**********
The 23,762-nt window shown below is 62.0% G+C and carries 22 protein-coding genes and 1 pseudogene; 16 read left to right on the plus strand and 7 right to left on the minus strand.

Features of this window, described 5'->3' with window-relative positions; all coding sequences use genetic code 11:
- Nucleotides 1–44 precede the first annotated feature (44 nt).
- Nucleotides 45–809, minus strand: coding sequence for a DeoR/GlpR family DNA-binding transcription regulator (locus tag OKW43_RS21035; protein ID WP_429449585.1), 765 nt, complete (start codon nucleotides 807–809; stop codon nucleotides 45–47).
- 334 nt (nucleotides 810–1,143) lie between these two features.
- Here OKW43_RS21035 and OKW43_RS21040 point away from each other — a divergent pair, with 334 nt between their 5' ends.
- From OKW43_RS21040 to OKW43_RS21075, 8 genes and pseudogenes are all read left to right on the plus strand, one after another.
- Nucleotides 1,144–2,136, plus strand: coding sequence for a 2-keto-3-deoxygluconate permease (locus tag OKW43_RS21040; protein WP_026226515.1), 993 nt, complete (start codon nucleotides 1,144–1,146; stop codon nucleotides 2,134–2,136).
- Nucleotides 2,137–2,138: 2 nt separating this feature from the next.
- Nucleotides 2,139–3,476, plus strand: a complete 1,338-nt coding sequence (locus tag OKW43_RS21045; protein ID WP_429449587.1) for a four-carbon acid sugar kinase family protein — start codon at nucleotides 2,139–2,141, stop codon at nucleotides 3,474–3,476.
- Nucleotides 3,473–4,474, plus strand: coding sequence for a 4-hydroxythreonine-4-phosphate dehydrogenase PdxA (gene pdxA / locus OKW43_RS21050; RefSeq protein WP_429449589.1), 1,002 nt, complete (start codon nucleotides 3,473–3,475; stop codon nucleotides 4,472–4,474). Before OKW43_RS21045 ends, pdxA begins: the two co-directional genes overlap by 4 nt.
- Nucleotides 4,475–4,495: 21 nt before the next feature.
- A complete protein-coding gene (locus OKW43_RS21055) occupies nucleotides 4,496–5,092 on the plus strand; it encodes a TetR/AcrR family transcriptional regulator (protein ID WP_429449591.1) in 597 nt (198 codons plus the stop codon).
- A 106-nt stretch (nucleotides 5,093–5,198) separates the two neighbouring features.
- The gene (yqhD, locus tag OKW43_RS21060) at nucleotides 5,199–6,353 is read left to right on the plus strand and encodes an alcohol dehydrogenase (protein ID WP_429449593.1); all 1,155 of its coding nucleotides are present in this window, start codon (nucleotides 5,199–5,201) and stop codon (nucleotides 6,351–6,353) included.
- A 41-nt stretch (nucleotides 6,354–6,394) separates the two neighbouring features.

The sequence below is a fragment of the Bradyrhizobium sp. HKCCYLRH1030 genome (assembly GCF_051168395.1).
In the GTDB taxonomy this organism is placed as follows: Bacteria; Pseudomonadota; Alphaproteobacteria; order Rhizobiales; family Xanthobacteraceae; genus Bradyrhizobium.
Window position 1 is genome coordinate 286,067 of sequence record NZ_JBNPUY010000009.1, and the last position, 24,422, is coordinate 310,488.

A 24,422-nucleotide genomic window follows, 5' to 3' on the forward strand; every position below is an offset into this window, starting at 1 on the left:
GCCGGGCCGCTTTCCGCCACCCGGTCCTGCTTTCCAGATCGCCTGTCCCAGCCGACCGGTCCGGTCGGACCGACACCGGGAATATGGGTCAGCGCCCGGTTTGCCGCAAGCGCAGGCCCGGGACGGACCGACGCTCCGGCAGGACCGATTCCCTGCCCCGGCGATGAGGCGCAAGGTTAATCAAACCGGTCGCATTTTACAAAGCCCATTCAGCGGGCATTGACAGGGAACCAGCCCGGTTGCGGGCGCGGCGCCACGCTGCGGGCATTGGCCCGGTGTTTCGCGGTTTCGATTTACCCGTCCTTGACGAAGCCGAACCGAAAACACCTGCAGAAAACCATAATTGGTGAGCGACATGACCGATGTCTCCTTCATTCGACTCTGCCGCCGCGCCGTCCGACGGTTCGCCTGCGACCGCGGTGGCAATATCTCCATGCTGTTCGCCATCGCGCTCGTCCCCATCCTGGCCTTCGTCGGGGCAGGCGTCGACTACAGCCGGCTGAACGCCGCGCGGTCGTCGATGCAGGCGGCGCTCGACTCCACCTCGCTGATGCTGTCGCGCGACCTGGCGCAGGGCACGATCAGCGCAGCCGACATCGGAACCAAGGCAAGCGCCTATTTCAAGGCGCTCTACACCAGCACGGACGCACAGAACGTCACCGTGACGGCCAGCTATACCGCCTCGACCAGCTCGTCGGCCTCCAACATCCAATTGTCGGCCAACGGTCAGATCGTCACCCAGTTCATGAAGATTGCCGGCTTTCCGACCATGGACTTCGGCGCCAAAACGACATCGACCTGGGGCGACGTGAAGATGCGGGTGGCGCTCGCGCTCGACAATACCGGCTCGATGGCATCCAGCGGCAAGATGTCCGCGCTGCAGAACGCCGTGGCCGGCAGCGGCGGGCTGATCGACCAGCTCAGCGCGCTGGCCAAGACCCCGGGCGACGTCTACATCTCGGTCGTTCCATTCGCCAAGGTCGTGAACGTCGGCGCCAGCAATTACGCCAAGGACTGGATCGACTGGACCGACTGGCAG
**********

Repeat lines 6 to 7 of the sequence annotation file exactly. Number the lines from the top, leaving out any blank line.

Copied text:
- Here OKW43_RS21035 and OKW43_RS21040 point away from each other — a divergent pair, with 334 nt between their 5' ends.
- From OKW43_RS21040 to OKW43_RS21075, 8 genes and pseudogenes are all read left to right on the plus strand, one after another.